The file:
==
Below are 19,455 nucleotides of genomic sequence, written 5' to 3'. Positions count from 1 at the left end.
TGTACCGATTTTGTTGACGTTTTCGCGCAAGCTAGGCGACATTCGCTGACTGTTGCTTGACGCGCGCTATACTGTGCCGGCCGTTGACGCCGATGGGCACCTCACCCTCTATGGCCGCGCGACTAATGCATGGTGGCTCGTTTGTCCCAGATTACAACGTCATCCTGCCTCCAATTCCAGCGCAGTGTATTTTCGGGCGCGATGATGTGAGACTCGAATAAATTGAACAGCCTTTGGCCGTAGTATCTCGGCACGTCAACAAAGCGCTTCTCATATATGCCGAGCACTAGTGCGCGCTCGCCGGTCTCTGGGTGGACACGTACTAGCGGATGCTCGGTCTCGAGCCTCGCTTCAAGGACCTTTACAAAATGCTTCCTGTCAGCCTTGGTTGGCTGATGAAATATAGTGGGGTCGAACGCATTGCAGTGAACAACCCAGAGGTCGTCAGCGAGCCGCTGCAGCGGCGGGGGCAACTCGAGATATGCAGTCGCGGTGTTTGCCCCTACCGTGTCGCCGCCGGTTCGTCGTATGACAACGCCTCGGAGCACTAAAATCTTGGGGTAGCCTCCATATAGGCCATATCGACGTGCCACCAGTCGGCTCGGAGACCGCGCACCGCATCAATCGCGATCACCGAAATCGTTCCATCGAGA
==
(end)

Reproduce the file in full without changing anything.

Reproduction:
Below are 19,455 nucleotides of genomic sequence, written 5' to 3'. Positions count from 1 at the left end.
TGTACCGATTTTGTTGACGTTTTCGCGCAAGCTAGGCGACATTCGCTGACTGTTGCTTGACGCGCGCTATACTGTGCCGGCCGTTGACGCCGATGGGCACCTCACCCTCTATGGCCGCGCGACTAATGCATGGTGGCTCGTTTGTCCCAGATTACAACGTCATCCTGCCTCCAATTCCAGCGCAGTGTATTTTCGGGCGCGATGATGTGAGACTCGAATAAATTGAACAGCCTTTGGCCGTAGTATCTCGGCACGTCAACAAAGCGCTTCTCATATATGCCGAGCACTAGTGCGCGCTCGCCGGTCTCTGGGTGGACACGTACTAGCGGATGCTCGGTCTCGAGCCTCGCTTCAAGGACCTTTACAAAATGCTTCCTGTCAGCCTTGGTTGGCTGATGAAATATAGTGGGGTCGAACGCATTGCAGTGAACAACCCAGAGGTCGTCAGCGAGCCGCTGCAGCGGCGGGGGCAACTCGAGATATGCAGTCGCGGTGTTTGCCCCTACCGTGTCGCCGCCGGTTCGTCGTATGACAACGCCTCGGAGCACTAAAATCTTGGGGTAGCCTCCATATAGGCCATATCGACGTGCCACCAGTCGGCTCGGAGACCGCGCACCGCATCAATCGCGATCACCGAAATCGTTCCATCGAGA